New Delhi: He said the Taliban may be the army, but the brains of management are in Pakistan and the Taliban have had safe havens in Pakistan.
Afghanistan has yet again eloquently alleged that Pakistan is standing as a principal supporting force 'behind' the Taliban. It is a "proxy war", and the "brains of management" are in Pakistan.
"We think, yes, it is the Taliban doing the work …but it is a proxy war.
Taliban maybe the army, but the brains of management (are in Pakistan)," Afghanistan's National Security Advisor Hamdullah Mohib told BBC in its HardTalk programme on Friday.
To a question, he said that the only help Pakistan "can provide (in fighting against Taliban as of now) is not to support the Taliban.”
Mohib said, "Taliban have had safe havens in Pakistan", and the Pakistanis have not denied this openly that Taliban leaders are living in their country.
They are provided with health care for the injured ….," he said, adding ammunition is also supplied.
On Pakistan Prime Minister Imran Khan's recent statement that the US withdrawal of forces has resulted in boosting the Taliban's military prospects, he said, "The US announced the withdrawal this year, whereas Taliban have had safe havens in Pakistan for the last 20 years."
“I am not sure whether Prime Minister Imran Khan is really the person who has any control over this”, he remarked, adding, there is a military establishment that has control over their policy towards Afghanistan.”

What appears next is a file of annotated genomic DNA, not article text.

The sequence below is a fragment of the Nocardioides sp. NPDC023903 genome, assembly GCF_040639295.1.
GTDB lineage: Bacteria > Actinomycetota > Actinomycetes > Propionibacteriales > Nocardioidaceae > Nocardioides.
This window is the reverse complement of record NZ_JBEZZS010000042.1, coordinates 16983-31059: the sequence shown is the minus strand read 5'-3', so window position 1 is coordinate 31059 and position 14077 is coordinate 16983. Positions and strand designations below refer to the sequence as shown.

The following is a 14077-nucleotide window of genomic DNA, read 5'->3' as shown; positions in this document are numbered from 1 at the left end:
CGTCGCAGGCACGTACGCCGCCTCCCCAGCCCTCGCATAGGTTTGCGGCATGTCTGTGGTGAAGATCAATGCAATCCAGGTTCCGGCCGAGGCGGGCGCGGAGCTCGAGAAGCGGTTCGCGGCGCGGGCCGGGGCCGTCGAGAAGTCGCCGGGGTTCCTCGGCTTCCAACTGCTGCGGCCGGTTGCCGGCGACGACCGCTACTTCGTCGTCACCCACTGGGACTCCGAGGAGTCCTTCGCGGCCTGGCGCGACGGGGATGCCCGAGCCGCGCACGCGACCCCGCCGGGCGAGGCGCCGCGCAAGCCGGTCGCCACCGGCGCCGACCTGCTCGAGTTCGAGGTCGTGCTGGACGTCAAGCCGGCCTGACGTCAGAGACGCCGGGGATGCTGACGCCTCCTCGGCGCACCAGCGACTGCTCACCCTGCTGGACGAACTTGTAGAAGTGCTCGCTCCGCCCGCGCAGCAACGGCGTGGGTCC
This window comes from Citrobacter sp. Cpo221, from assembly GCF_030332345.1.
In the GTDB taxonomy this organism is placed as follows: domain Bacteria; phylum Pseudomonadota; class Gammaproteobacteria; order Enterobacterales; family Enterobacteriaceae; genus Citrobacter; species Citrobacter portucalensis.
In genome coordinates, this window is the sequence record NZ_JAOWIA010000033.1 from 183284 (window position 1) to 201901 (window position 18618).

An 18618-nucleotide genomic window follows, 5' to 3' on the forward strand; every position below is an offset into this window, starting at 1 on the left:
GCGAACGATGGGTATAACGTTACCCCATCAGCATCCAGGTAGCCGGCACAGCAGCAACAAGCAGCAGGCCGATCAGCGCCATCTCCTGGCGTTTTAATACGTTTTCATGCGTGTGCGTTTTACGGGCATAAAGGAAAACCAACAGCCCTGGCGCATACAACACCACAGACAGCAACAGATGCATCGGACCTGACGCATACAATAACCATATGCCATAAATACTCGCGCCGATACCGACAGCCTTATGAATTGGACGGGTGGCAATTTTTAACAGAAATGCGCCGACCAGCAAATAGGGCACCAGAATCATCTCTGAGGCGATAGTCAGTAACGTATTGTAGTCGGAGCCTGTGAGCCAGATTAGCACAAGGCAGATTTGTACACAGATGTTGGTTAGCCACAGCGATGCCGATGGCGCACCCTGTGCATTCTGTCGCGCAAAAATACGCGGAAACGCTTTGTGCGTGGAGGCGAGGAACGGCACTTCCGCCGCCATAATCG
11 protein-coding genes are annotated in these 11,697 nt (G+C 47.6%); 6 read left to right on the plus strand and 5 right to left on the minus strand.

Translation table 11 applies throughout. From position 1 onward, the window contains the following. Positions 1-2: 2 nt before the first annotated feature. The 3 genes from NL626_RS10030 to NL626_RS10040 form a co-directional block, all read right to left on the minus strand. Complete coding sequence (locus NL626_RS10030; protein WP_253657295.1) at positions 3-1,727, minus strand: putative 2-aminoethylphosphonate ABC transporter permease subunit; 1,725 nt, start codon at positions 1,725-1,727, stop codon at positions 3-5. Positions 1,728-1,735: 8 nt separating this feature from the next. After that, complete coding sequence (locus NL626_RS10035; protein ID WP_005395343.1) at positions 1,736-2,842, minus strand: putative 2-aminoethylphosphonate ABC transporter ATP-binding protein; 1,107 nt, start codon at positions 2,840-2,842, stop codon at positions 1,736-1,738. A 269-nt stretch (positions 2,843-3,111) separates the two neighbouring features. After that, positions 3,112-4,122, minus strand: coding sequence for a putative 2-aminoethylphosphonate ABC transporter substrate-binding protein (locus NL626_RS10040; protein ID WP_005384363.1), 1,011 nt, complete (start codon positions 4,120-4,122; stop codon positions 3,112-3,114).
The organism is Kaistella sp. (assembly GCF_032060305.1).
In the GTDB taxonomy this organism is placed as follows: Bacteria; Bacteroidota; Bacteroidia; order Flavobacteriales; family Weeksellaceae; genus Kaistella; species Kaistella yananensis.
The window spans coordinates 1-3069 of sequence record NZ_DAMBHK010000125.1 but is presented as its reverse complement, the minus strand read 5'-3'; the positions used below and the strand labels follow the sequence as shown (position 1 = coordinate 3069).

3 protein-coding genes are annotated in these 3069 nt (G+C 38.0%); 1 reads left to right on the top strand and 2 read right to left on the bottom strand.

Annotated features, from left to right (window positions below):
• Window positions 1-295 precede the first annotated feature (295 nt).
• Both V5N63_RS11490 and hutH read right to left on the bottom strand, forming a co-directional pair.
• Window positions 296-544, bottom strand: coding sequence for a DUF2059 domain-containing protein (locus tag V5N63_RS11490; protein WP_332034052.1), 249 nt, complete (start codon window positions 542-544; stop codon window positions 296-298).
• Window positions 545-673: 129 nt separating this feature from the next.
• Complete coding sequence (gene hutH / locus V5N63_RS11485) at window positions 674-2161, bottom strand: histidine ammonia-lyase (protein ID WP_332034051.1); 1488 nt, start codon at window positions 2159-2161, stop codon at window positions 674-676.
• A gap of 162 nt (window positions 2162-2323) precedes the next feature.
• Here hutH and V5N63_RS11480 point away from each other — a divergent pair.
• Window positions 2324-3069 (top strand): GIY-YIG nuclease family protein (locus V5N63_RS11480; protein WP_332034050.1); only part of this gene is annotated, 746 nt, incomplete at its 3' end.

To a question whether Jihadists 'coming over' into Afghanistan from Pakistan could have been stopped by Islamabad, he said “absolutely”.
Answering questions, he said the Taliban has no legitimacy to push the line that they are fighting for Muslims and the cause of Islam.
"There is already an Islamic system in Afghanistan, it is the Islamic Republic of Afghanistan we have ….. The war in Afghanistan has no religious legitimacy," Mohib said.
“There is no religious ground for the Taliban to stand on anymore. What they are doing is killing Muslims. They are killing the fellow Afghans, they are destroying Afghan property, and to give it a religious flavour or spin is just not acceptable," the NSA asserted.
In the given situation, he said authorities in Pakistan can help Afghanistan by putting an end to providing "support" to the Taliban. "…it does not require their military to be engaged.” (in fighting Taliban).
He also said that Pakistani leaders make reasonable statements about improving ties with Afghanistan, but these are hardly convincing.
"We have had good words from some Pakistani leaders …but their military and particularly the intelligence agency (ISI) continues to act as the spoiler of peace," Mohib said.
He said that post US withdrawal, any of the three scenarios can happen in Afghanistan.
"One, we get into a military stalemate for a long time and the Afghan people will continue to suffer Second, perhaps Afghanistan gets fractured and civil war ensues; and the third scenario and desirable scenario is we enter into negotiations," he said.
However, he said the Taliban have not been sincere about negotiations in the past but instead used the talks to push their agenda of warfare.